Toronto
3 min

A Pride to remember

Hands up if you’re still in recovery mode from Pride. Like a junkie, I can’t get enough. Sunday and Monday morning saw my Walks of Shame, and I sure wasn’t alone. You know you’ve had a good Pride when you’re still picking glitter out of your hair a week later. Some quick memories: my Starbucks-hating self snatching up free cake pops. A solo upright bassist playing late into the wee hours in front of Statler’s all weekend. The weird little parking lot in front of Ho’s Team again having the best music, even though it’s not an official stage and it’s never clear who’s DJing.
 
So, where to start? Buddies in Bad Times, of course. Their annual Pride Week lineup started on a good note with Mae Martin’s I’m Not Waving, I’m Drowning. Martin has been ascending the comedy ranks for years, and packed the house for both performances. Debuting new bits and bringing back old ones (her Julia Roberts laugh/snort/shock/laugh again bit kills every time), Martin’s easygoing style is a winner; she’s funny without being obnoxious and smart without being a showoff.
 
There’s lots of run-up to Pride, but the marquee events were saved for the weekend. Friday’s Trans March went rogue, with a contingent heading down Yonge St and stopping traffic. Definitely a sight for camera-wielding Canada Day tourists to see. Saturday night at the south stage, BrOWN //out host Farzana Doctor was charmingly nervous prior to going on but looked great in electric blue. Once she hit the stage, she was warm and engaging, and it was smooth sailing through the South Asian dance and music acts. Energy up, we headed up Church and kept running into the same problem, so I’m pausing to make a public service announcement: guide animals are more than welcome at Pride, but leave the snakes and lizards at home! Walking around with gigantic snakes on your shoulders is not a cute look. You’re not Britney Spears and Pride isn’t the MTV awards, mmmkay? Can we get a no-reptiles policy, please?
 
Serpentine choreography is more than okay, however, and Scott Fordham served up plenty throughout the weekend, culminating in his Project Dance at the Wellesley Stage. He’s developed a signature style that gets crowds pumped up. Tynomi Banks served up serious moves and face, and it was great to see this hard-working queen in a mainstage show. An impressive thunder-and-lightning storm came close to nixing Ill Nana DiverscityDanceCompany’s and headliner Deborah Cox’s sets, but both prevailed. Cox delivered a high-energy set, packed with hits, new songs and a flawless fringed dress that showed off her legs.
 
I was happy to see this local-girl-made-good as a headliner, and I hope this kind of programming choice continues to happen. Backstage was a soggy madhouse, though, with Cox being escorted out under a picnic table-style umbrella, Matt Sims and Matt Barker trying to stay on top of the lineup, and shutterbug Mikey Sin trying to protect his camera while still getting the money shots. Fortunately the rain didn’t last too long, and we dried off before heading out to The Barn. Say what you will about them, their lineup was great: DJs Sum, Blackcat, House of Venus’s Michael Venus, Sherry Vine, Cazwell and Deee-lite’s Lady Miss Kier! Kier was in full effect: polka-dot print, corset, six colours of eyeshadow and false eyelashes. “I love Toronto because you guys had gay marriage first, but then we played catch-up!” she crowed to me before asking the crowd if Rob Ford had shown up yet. He hadn’t and didn’t. Pity: he missed a great party in Blockorama, the weekend‘s clear highlight.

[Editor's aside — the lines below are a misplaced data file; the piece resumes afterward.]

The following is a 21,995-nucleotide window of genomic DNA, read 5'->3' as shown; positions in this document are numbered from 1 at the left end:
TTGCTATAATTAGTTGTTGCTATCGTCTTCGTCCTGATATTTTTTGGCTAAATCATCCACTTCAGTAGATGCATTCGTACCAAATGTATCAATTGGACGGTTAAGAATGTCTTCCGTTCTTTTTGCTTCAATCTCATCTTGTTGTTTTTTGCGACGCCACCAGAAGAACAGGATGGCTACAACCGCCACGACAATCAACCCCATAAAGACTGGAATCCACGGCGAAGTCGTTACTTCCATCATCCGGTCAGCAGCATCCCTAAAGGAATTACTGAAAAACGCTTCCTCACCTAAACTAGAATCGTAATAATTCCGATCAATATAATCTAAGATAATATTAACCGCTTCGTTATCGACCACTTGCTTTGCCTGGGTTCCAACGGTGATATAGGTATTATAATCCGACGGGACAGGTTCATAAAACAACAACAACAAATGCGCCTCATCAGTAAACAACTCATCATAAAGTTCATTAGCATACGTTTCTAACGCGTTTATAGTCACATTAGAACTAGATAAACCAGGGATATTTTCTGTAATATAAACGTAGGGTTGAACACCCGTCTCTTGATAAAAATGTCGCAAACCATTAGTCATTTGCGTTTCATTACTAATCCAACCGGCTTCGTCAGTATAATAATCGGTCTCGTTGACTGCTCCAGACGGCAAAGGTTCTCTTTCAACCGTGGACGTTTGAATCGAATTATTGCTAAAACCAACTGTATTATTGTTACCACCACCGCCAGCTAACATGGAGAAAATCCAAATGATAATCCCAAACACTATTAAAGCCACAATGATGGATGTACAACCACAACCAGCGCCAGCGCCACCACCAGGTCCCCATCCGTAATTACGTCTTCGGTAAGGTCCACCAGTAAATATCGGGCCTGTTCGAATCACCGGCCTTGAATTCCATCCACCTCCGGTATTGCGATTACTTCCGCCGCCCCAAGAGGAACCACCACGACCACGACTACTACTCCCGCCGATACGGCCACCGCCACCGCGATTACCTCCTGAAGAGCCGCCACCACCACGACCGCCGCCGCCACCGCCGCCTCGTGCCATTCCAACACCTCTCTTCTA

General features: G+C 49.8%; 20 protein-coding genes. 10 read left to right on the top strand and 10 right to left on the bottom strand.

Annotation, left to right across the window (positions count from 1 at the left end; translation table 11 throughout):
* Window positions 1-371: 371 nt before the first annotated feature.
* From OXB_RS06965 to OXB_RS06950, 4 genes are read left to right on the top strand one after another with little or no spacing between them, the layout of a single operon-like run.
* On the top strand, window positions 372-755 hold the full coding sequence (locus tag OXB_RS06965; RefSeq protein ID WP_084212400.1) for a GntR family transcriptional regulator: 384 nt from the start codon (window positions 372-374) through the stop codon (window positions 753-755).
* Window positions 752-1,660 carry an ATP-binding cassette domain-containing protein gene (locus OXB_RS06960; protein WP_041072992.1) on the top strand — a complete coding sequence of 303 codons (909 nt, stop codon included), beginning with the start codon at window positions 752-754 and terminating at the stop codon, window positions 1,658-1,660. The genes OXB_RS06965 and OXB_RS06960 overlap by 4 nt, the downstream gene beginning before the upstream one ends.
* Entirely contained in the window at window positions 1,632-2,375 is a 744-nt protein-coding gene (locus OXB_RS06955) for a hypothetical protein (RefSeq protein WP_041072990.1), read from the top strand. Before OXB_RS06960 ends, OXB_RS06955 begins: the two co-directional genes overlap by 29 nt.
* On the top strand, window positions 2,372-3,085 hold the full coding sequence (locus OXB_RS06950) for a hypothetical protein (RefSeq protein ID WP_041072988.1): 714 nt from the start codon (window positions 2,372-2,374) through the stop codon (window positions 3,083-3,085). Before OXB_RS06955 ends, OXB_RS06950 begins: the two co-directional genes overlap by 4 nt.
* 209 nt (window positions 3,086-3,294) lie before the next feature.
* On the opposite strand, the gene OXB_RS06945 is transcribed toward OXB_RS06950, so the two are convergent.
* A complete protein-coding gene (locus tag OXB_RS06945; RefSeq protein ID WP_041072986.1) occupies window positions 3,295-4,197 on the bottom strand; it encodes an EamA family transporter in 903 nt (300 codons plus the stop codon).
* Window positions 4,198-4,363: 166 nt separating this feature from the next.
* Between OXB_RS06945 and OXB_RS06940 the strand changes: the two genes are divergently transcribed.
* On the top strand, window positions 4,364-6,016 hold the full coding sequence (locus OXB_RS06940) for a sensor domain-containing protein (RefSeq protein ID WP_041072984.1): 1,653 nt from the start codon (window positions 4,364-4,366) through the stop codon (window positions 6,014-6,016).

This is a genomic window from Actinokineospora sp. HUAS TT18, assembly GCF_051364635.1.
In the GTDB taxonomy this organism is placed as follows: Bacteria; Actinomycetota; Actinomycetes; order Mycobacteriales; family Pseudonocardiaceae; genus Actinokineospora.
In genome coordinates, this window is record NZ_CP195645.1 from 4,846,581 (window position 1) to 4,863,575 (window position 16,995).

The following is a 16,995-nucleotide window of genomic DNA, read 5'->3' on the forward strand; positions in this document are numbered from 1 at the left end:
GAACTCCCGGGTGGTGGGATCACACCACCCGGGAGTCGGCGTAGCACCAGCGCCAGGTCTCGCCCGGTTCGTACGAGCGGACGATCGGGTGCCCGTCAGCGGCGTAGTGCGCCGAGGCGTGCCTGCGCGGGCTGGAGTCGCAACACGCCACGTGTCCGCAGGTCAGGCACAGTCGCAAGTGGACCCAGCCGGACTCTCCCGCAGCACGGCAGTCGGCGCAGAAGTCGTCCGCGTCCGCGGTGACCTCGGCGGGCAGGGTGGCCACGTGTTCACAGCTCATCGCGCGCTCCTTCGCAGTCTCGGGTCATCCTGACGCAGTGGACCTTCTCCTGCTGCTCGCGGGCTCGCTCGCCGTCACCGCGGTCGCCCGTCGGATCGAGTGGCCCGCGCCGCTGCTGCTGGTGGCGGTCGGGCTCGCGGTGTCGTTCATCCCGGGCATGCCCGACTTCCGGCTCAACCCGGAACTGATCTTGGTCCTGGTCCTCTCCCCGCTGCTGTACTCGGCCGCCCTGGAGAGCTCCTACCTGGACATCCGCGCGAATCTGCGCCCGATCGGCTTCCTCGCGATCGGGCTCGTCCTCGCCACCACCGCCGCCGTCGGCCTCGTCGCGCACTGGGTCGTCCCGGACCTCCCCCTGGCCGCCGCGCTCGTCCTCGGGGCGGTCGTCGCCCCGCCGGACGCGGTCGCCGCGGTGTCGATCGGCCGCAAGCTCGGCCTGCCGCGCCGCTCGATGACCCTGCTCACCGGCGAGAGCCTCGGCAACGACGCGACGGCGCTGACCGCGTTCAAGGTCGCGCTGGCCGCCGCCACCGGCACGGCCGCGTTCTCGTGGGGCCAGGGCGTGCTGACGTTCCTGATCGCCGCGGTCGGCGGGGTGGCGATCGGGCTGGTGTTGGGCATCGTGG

After years of being punted around like a football, the event returned to the main stage in spectacular fashion to a huge crowd. In short? Brooklyn’s OMG Michelle won major style points from me (colour-blocking and horizontal stripes get me every time), Coco LaCreme, Jade Elektra and House of Monroe’s TKO got the most applause, Devine Darlin’s flying split leap from the stage onto the concrete slayed everyone, Quentin Harris and cutie Jojo Flores kept things nice and house-y, and Ultra Naté said it best when she told me, “Toronto has a love and appreciation for differences and respect for community.”
 
I agree 100 percent. Looking out from the stage, I saw she was right: Rev Brent Hawkes, Inside Out’s Winnie Luk, Buddies’ Brendan Healy, artist Luis Jacob — all were among the thousands of revellers of all ages and backgrounds. It’s this that made this Pride one of my favourites on record. Not just because it made me proud to be queer, but because it made be proud to be queer in Toronto. Good job, Pride Toronto; can’t wait till next year.